As with all the core standards, it will be important for EPRR leads to engage with relevant local leads for the Greener NHS programme or climate adaptation planning, not only to seek local assurance of these relevant areas, but also to align longer-term planning arrangements.

6. Equality and health inequalities

In complying with the core standards for EPRR, organisations must ensure all EPRR arrangements and planning consider the needs of people with protected characteristics and vulnerable groups, particularly with regard to: access to information, services and premises; increased risk based on health factors; safeguarding implications; and the management of restoration of services.

Equality and health inequalities impact assessments (EHIAs) are tools that can be used to assess the impact of arrangements and plans on the communities and populations the organisation serves.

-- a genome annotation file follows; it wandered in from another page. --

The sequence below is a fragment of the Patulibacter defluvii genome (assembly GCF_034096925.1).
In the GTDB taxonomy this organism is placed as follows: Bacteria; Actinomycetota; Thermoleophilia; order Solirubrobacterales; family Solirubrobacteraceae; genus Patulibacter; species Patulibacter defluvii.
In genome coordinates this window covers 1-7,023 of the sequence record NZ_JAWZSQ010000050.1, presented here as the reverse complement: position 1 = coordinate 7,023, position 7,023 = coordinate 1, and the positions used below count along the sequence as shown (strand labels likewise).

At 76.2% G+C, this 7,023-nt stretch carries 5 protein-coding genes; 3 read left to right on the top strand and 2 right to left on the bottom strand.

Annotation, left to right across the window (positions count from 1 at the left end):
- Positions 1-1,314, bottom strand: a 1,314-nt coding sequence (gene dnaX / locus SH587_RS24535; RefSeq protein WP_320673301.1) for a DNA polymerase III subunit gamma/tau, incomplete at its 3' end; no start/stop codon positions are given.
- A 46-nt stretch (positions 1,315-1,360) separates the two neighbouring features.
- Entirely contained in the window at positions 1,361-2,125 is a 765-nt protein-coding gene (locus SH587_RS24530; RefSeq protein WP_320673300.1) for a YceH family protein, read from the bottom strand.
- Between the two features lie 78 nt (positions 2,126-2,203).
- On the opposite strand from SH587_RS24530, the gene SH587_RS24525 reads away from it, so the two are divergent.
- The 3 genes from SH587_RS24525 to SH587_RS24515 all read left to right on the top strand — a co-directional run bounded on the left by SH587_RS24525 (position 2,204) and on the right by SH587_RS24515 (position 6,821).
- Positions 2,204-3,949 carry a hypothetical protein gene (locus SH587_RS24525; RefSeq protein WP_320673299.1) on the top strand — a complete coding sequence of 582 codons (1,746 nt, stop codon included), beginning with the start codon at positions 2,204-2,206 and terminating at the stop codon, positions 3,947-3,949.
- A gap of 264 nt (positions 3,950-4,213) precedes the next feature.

The use of EHIAs, and any subsequent recommendations made as a result of EHIAs, will assist organisations in developing EPRR plans and arrangements that improve the care and safety, health and wellbeing of all patients, staff, visitors and populations from protected characteristic groups. Their use contributes to the assurances that NHS organisations are meeting their legal duties around equalities and health inequalities under the Equality Act (2010), the NHS Act (2006) and the Health and Care Act (2022).

7. Reviews and updates

The NHS core standards for EPRR are subject to an annual review. This review includes minor amendments and updates according to recent learning and changes in legislation and/or guidance.

A full review of the core standards occurs every three years, involving consultation with a working group. This was last conducted in 2022. The working group for the 2022 review consisted of representatives from a variety of NHS organisations and independent providers of NHS services from across the country, including commissioners, acute, specialist, mental health, community, patient transport and NHS111 service providers. Any amendments/recommendations to future NHS core standards for EPRR can be directed to: england.eprr@nhs.net